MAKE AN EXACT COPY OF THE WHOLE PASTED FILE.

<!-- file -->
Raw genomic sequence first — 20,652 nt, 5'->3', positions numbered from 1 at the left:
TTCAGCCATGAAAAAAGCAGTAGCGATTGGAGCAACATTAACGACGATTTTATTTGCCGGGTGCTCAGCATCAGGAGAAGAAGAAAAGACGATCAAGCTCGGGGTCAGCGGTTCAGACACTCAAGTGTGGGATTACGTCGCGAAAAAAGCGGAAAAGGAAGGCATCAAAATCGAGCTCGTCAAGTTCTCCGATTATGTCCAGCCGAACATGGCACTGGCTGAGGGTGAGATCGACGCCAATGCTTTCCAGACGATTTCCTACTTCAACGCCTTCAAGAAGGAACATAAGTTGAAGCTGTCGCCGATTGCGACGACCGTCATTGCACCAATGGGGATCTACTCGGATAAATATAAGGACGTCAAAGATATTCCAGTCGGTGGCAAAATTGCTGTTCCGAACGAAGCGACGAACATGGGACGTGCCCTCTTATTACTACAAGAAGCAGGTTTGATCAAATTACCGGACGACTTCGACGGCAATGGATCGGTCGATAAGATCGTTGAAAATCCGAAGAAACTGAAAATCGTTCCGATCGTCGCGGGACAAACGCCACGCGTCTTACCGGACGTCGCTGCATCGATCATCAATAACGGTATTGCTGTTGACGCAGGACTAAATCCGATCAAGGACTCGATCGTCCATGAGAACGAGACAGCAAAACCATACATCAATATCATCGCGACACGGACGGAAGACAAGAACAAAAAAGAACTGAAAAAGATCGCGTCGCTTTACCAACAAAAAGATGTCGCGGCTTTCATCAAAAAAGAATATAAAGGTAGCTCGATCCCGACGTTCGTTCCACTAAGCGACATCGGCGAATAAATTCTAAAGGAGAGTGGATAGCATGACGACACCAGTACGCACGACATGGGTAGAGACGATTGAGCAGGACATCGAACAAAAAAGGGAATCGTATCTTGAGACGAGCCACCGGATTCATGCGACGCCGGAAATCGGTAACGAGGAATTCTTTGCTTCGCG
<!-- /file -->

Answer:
Raw genomic sequence first — 20,652 nt, 5'->3', positions numbered from 1 at the left:
TTCAGCCATGAAAAAAGCAGTAGCGATTGGAGCAACATTAACGACGATTTTATTTGCCGGGTGCTCAGCATCAGGAGAAGAAGAAAAGACGATCAAGCTCGGGGTCAGCGGTTCAGACACTCAAGTGTGGGATTACGTCGCGAAAAAAGCGGAAAAGGAAGGCATCAAAATCGAGCTCGTCAAGTTCTCCGATTATGTCCAGCCGAACATGGCACTGGCTGAGGGTGAGATCGACGCCAATGCTTTCCAGACGATTTCCTACTTCAACGCCTTCAAGAAGGAACATAAGTTGAAGCTGTCGCCGATTGCGACGACCGTCATTGCACCAATGGGGATCTACTCGGATAAATATAAGGACGTCAAAGATATTCCAGTCGGTGGCAAAATTGCTGTTCCGAACGAAGCGACGAACATGGGACGTGCCCTCTTATTACTACAAGAAGCAGGTTTGATCAAATTACCGGACGACTTCGACGGCAATGGATCGGTCGATAAGATCGTTGAAAATCCGAAGAAACTGAAAATCGTTCCGATCGTCGCGGGACAAACGCCACGCGTCTTACCGGACGTCGCTGCATCGATCATCAATAACGGTATTGCTGTTGACGCAGGACTAAATCCGATCAAGGACTCGATCGTCCATGAGAACGAGACAGCAAAACCATACATCAATATCATCGCGACACGGACGGAAGACAAGAACAAAAAAGAACTGAAAAAGATCGCGTCGCTTTACCAACAAAAAGATGTCGCGGCTTTCATCAAAAAAGAATATAAAGGTAGCTCGATCCCGACGTTCGTTCCACTAAGCGACATCGGCGAATAAATTCTAAAGGAGAGTGGATAGCATGACGACACCAGTACGCACGACATGGGTAGAGACGATTGAGCAGGACATCGAACAAAAAAGGGAATCGTATCTTGAGACGAGCCACCGGATTCATGCGACGCCGGAAATCGGTAACGAGGAATTCTTTGCTTCGCG